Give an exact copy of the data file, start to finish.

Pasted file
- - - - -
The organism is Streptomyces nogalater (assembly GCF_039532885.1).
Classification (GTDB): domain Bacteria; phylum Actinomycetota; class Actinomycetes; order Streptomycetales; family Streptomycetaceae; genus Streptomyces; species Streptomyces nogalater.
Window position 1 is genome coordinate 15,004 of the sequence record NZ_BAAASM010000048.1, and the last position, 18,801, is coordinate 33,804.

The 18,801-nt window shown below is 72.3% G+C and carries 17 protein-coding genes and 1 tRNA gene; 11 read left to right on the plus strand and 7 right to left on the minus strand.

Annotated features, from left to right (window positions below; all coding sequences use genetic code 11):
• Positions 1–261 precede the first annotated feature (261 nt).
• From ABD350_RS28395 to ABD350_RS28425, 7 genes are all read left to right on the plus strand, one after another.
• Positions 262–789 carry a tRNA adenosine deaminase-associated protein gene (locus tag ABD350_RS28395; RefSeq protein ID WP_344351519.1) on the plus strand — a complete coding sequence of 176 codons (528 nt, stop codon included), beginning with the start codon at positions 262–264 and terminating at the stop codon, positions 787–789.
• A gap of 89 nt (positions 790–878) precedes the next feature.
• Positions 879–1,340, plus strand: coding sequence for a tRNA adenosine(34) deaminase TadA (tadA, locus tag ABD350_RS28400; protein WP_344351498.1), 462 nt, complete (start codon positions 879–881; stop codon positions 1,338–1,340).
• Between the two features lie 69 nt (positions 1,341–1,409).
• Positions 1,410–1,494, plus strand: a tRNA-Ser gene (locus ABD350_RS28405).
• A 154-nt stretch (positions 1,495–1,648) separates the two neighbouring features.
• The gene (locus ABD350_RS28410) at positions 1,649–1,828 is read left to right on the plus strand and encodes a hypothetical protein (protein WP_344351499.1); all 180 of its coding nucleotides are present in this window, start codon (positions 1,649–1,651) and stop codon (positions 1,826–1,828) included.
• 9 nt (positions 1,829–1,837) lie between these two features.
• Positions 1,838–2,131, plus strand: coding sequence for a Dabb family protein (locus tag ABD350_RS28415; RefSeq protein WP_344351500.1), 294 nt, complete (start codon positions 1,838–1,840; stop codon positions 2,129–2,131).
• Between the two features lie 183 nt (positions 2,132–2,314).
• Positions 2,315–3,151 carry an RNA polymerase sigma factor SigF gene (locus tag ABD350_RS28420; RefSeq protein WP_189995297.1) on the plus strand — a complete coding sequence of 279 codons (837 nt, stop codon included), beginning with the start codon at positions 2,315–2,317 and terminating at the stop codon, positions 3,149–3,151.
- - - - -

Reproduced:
The organism is Streptomyces nogalater (assembly GCF_039532885.1).
Classification (GTDB): domain Bacteria; phylum Actinomycetota; class Actinomycetes; order Streptomycetales; family Streptomycetaceae; genus Streptomyces; species Streptomyces nogalater.
Window position 1 is genome coordinate 15,004 of the sequence record NZ_BAAASM010000048.1, and the last position, 18,801, is coordinate 33,804.

The 18,801-nt window shown below is 72.3% G+C and carries 17 protein-coding genes and 1 tRNA gene; 11 read left to right on the plus strand and 7 right to left on the minus strand.

Annotated features, from left to right (window positions below; all coding sequences use genetic code 11):
• Positions 1–261 precede the first annotated feature (261 nt).
• From ABD350_RS28395 to ABD350_RS28425, 7 genes are all read left to right on the plus strand, one after another.
• Positions 262–789 carry a tRNA adenosine deaminase-associated protein gene (locus tag ABD350_RS28395; RefSeq protein ID WP_344351519.1) on the plus strand — a complete coding sequence of 176 codons (528 nt, stop codon included), beginning with the start codon at positions 262–264 and terminating at the stop codon, positions 787–789.
• A gap of 89 nt (positions 790–878) precedes the next feature.
• Positions 879–1,340, plus strand: coding sequence for a tRNA adenosine(34) deaminase TadA (tadA, locus tag ABD350_RS28400; protein WP_344351498.1), 462 nt, complete (start codon positions 879–881; stop codon positions 1,338–1,340).
• Between the two features lie 69 nt (positions 1,341–1,409).
• Positions 1,410–1,494, plus strand: a tRNA-Ser gene (locus ABD350_RS28405).
• A 154-nt stretch (positions 1,495–1,648) separates the two neighbouring features.
• The gene (locus ABD350_RS28410) at positions 1,649–1,828 is read left to right on the plus strand and encodes a hypothetical protein (protein WP_344351499.1); all 180 of its coding nucleotides are present in this window, start codon (positions 1,649–1,651) and stop codon (positions 1,826–1,828) included.
• 9 nt (positions 1,829–1,837) lie between these two features.
• Positions 1,838–2,131, plus strand: coding sequence for a Dabb family protein (locus tag ABD350_RS28415; RefSeq protein WP_344351500.1), 294 nt, complete (start codon positions 1,838–1,840; stop codon positions 2,129–2,131).
• Between the two features lie 183 nt (positions 2,132–2,314).
• Positions 2,315–3,151 carry an RNA polymerase sigma factor SigF gene (locus tag ABD350_RS28420; RefSeq protein WP_189995297.1) on the plus strand — a complete coding sequence of 279 codons (837 nt, stop codon included), beginning with the start codon at positions 2,315–2,317 and terminating at the stop codon, positions 3,149–3,151.